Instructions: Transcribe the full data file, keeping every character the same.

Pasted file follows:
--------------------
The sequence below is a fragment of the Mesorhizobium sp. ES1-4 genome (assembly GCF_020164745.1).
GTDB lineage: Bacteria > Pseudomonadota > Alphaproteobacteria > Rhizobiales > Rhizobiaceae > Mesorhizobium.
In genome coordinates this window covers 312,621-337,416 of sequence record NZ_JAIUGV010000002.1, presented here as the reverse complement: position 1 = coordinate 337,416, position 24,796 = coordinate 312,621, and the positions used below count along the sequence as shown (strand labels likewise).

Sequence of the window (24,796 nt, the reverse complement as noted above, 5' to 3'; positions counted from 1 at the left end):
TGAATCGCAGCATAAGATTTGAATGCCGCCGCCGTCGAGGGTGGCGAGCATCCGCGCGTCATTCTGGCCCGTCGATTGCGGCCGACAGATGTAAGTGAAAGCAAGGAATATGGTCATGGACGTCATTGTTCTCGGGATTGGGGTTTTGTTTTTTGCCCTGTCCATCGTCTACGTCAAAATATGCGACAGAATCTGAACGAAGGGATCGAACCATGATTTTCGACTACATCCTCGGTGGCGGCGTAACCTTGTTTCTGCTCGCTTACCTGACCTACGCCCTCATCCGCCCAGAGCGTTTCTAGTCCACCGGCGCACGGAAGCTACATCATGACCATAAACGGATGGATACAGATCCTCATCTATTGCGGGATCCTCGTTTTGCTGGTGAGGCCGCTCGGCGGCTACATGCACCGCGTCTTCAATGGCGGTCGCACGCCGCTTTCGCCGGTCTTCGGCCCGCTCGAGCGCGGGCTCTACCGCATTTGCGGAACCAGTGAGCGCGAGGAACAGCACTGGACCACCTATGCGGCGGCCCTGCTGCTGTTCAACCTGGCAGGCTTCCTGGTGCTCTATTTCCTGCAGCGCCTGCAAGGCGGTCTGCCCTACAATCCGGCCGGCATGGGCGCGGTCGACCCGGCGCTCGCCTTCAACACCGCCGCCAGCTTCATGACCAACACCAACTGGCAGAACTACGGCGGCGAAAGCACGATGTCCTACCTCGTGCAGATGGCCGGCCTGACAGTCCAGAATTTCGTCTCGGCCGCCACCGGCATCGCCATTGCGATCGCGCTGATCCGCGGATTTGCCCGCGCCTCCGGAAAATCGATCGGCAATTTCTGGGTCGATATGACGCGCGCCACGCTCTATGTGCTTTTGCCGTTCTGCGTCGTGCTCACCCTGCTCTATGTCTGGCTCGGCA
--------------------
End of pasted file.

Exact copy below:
The sequence below is a fragment of the Mesorhizobium sp. ES1-4 genome (assembly GCF_020164745.1).
GTDB lineage: Bacteria > Pseudomonadota > Alphaproteobacteria > Rhizobiales > Rhizobiaceae > Mesorhizobium.
In genome coordinates this window covers 312,621-337,416 of sequence record NZ_JAIUGV010000002.1, presented here as the reverse complement: position 1 = coordinate 337,416, position 24,796 = coordinate 312,621, and the positions used below count along the sequence as shown (strand labels likewise).

Sequence of the window (24,796 nt, the reverse complement as noted above, 5' to 3'; positions counted from 1 at the left end):
TGAATCGCAGCATAAGATTTGAATGCCGCCGCCGTCGAGGGTGGCGAGCATCCGCGCGTCATTCTGGCCCGTCGATTGCGGCCGACAGATGTAAGTGAAAGCAAGGAATATGGTCATGGACGTCATTGTTCTCGGGATTGGGGTTTTGTTTTTTGCCCTGTCCATCGTCTACGTCAAAATATGCGACAGAATCTGAACGAAGGGATCGAACCATGATTTTCGACTACATCCTCGGTGGCGGCGTAACCTTGTTTCTGCTCGCTTACCTGACCTACGCCCTCATCCGCCCAGAGCGTTTCTAGTCCACCGGCGCACGGAAGCTACATCATGACCATAAACGGATGGATACAGATCCTCATCTATTGCGGGATCCTCGTTTTGCTGGTGAGGCCGCTCGGCGGCTACATGCACCGCGTCTTCAATGGCGGTCGCACGCCGCTTTCGCCGGTCTTCGGCCCGCTCGAGCGCGGGCTCTACCGCATTTGCGGAACCAGTGAGCGCGAGGAACAGCACTGGACCACCTATGCGGCGGCCCTGCTGCTGTTCAACCTGGCAGGCTTCCTGGTGCTCTATTTCCTGCAGCGCCTGCAAGGCGGTCTGCCCTACAATCCGGCCGGCATGGGCGCGGTCGACCCGGCGCTCGCCTTCAACACCGCCGCCAGCTTCATGACCAACACCAACTGGCAGAACTACGGCGGCGAAAGCACGATGTCCTACCTCGTGCAGATGGCCGGCCTGACAGTCCAGAATTTCGTCTCGGCCGCCACCGGCATCGCCATTGCGATCGCGCTGATCCGCGGATTTGCCCGCGCCTCCGGAAAATCGATCGGCAATTTCTGGGTCGATATGACGCGCGCCACGCTCTATGTGCTTTTGCCGTTCTGCGTCGTGCTCACCCTGCTCTATGTCTGGCTCGGCA